• track-record in the provision of higher education, including regulatory status and history
  • ownership and governance structures
  • track-record of probity
  • emergency plans, risk framework and risk management.

A registered provider would be expected to reach a formal agreement with each third party before the arrangement commences.

TEQSA will wish to see contingency plans that will be implemented in the event of a failure of a TPA (Standard 6.2.1i).

Formalising a TPA and clarifying terms and expectations

TEQSA will expect to see a binding instrument that formalises each TPA, such as a contract or equivalent, which sets out the specific goals of the arrangement and the terms and expectations of the parties involved in a form commensurate with the nature, scale and purpose of the arrangement. The contract must include effective controls on the educational quality of delivery. Examples of the matters that could be addressed and should be considered in such an agreement are provided in Appendix A to this note. TEQSA will also wish to be satisfied about how the arrangement is represented (Section 7.1) as well as the information that is provided to inform students about the arrangement and any implications for the students (Section 7.3). This information will need to be sufficient, accurate and not misleading.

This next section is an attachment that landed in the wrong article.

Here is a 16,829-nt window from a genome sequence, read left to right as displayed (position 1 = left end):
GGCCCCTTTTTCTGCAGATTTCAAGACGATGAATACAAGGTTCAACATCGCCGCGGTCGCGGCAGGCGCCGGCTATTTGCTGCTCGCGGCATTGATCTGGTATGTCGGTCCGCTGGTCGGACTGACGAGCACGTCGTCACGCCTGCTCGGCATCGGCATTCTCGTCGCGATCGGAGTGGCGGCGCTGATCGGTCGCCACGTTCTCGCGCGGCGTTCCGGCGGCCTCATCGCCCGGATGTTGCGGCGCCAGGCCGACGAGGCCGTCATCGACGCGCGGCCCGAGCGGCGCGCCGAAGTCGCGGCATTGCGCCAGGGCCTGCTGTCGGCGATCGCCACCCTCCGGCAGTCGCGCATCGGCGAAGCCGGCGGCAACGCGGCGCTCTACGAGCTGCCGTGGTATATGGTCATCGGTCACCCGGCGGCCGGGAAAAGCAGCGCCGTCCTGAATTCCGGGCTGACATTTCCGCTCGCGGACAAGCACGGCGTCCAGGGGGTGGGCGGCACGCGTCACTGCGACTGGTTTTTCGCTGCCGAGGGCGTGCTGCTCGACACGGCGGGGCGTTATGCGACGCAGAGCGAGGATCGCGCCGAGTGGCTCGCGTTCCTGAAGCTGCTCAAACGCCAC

Monitoring and quality assurance

TEQSA needs to be satisfied that the TPA is quality assured by the primary provider’s internal quality assurance systems and processes, and that the provider can supply evidence that the TPA meets the requirements of the HES Framework. TEQSA will want to see evidence of a systematic process of periodic monitoring and review (e.g. auditing) of the TPA by the primary provider that encompasses performance against the deliverables of the agreement and compliance with the relevant requirements of the HES Framework for the types of activity involved. 

TEQSA will expect a provider to monitor the performance of student cohorts who participate in a TPA and to evaluate their performance against institutional or other benchmarks that allow a comparison of the effectiveness of the TPA. Such cohort comparisons should take particular account of any known educational risks that are inherent in the TPA. TEQSA will need to be satisfied that such risks are being managed effectively.